\b is related to word boundary. For more information on the word boundary, you can check this tutorial.

The above regular expression can be written as follows:

Since we want to walk through multiple words in the document, we can use the findall function:

Return all non-overlapping matches of pattern in string, as a list of strings. The string is scanned left-to-right, and matches are returned in the order found. If one or more groups are present in the pattern, return a list of groups; this will be a list of tuples if the pattern has more than one group. Empty matches are included in the result unless they touch the beginning of another match.

At this point, we want to find the frequency of each word in the document. The suitable concept to use here is Python's Dictionaries, since we need key-value pairs, where key is the word, and the value represents the frequency words appeared in the document.

Assuming we have declared an empty dictionary frequency = { }, the above paragraph would look as follows:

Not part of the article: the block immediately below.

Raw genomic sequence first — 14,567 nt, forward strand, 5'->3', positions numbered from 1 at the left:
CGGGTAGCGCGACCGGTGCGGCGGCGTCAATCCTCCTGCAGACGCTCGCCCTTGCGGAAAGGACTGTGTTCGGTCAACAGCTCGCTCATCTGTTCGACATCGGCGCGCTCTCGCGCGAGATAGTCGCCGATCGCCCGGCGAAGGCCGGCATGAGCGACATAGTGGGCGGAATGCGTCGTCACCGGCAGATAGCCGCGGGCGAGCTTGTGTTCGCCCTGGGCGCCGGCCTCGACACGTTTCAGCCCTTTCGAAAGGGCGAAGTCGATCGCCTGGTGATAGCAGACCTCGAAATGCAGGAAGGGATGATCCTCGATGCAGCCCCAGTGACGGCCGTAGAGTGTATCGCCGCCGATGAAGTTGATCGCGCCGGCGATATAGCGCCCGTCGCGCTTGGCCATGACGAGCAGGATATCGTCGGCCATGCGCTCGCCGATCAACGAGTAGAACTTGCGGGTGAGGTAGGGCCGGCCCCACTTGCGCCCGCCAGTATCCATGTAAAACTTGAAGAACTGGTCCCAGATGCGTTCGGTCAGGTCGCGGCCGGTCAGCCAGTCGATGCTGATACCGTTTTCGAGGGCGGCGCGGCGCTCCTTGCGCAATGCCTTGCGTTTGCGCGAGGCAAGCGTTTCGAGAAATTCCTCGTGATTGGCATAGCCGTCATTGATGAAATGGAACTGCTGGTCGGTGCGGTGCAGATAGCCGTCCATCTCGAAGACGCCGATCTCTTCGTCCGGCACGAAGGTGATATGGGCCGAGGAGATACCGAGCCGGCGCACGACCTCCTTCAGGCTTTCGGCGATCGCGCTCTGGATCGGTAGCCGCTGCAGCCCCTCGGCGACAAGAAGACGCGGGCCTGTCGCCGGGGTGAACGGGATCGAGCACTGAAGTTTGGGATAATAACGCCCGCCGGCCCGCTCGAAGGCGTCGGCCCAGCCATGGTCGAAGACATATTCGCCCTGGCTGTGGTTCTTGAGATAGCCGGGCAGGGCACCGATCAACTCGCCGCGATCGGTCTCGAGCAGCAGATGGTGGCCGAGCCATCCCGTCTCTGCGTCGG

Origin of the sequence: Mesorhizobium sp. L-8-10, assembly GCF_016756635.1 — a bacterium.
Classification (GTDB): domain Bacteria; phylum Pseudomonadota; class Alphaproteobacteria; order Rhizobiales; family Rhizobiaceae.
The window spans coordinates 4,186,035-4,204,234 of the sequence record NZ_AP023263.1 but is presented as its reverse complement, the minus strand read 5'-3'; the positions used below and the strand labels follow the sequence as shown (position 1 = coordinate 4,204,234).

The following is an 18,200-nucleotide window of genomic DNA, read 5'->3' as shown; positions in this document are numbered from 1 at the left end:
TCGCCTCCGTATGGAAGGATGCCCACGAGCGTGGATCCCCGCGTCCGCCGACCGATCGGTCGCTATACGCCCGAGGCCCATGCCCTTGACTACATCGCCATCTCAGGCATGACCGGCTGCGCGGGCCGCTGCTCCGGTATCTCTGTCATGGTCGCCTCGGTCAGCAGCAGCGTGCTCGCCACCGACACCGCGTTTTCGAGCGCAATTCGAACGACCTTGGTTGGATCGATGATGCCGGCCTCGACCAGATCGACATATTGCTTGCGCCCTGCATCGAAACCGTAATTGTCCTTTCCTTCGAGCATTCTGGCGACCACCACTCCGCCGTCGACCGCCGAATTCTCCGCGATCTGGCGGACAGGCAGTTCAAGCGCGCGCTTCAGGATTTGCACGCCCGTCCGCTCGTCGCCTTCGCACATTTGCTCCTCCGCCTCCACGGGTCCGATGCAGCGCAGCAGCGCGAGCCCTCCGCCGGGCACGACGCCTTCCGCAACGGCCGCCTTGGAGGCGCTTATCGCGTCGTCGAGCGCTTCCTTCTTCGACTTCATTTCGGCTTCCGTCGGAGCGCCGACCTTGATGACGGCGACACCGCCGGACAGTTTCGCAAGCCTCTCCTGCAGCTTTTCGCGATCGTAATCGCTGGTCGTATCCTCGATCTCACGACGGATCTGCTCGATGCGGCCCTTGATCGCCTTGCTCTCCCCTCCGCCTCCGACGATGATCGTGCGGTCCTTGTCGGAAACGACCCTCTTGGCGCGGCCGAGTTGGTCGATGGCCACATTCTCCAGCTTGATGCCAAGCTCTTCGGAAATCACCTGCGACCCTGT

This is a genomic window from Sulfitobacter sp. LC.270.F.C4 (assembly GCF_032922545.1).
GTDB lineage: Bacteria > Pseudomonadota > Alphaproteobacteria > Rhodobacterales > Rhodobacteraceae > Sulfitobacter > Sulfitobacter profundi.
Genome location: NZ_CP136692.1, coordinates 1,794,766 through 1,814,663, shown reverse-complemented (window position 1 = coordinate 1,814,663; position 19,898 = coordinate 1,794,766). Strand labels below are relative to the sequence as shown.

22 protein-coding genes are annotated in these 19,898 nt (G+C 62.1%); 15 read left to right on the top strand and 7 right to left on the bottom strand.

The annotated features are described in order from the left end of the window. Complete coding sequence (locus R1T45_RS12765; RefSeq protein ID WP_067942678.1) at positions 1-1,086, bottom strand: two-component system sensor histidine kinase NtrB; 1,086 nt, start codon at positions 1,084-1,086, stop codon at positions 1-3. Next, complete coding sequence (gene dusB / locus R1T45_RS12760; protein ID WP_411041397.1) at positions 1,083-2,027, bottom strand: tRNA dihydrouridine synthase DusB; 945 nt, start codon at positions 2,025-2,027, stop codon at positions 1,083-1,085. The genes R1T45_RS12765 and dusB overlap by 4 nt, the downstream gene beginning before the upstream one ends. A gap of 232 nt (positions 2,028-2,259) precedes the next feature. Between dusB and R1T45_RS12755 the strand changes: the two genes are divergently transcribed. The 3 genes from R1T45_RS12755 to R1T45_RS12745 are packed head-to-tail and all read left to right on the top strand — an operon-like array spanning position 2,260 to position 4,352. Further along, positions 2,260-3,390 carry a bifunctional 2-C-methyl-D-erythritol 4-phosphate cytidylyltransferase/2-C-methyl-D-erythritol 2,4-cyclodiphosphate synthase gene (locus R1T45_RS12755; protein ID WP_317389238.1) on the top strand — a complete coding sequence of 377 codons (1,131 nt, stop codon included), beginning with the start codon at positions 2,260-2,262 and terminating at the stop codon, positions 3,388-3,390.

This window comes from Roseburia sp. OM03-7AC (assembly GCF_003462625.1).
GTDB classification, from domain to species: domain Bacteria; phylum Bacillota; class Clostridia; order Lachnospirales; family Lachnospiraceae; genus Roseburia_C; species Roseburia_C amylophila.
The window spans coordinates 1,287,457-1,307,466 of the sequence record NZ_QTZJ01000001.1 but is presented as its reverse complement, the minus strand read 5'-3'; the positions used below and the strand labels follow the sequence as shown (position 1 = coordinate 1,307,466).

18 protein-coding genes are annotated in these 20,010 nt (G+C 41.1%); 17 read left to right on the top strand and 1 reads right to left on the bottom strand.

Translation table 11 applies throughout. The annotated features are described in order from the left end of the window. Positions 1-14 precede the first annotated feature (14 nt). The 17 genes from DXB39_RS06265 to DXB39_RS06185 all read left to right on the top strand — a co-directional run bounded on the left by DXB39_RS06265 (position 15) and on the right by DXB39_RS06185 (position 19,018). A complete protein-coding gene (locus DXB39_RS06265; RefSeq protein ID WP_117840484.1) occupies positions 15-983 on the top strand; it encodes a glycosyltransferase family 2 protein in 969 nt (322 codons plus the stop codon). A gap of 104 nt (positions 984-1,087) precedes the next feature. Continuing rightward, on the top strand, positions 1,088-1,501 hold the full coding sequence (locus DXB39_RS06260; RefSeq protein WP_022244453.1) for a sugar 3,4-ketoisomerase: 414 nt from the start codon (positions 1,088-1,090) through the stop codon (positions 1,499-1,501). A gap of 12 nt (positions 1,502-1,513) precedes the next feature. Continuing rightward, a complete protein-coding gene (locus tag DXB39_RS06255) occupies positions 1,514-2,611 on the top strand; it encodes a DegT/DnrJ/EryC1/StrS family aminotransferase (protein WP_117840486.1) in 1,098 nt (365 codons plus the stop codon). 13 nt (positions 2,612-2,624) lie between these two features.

We can now see our keys using:

Finally, in order to get the word and its frequency (number of times it appeared in the text file), we can do the following:

Let's put the program together in the next section, and see what the output looks like.

Putting It All Together

Having discussed the program step by step, let's now see how the program looks:

If you run the program, you should get something like the following:

Mac OS X terminal

Let's come back to our game. Going through the word frequencies, what do you think the test file (with content from my other Python tutorial) was talking about? 

(Hint: check the word with the maximum frequency).

PyCharm and Django Announce 30% Discount With All Proceeds Going to DSF

Jun 30 2016 [Archived Version] □ Published at The Django weblog

Today and for the next two weeks, our fundraising program is getting a big boost from JetBrains PyCharm, a premiere Python IDE that has supported Django for many years. During this campaign, buy PyCharm Professional Edition with a 30% discount and all money raised will go to our general fundraising and Django Fellowship program. Additionally, JetBrains is sponsoring PEP 484 type hinting in Django through a separate DSF Fellowship grant.

“Django has grown to be a world-class web framework, and coupled with PyCharm’s Django support, we can give tremendous developer productivity,” says Frank Wiles. “The DSF helps make this growth happen, and we are delighted to have JetBrains support in our fundraising.”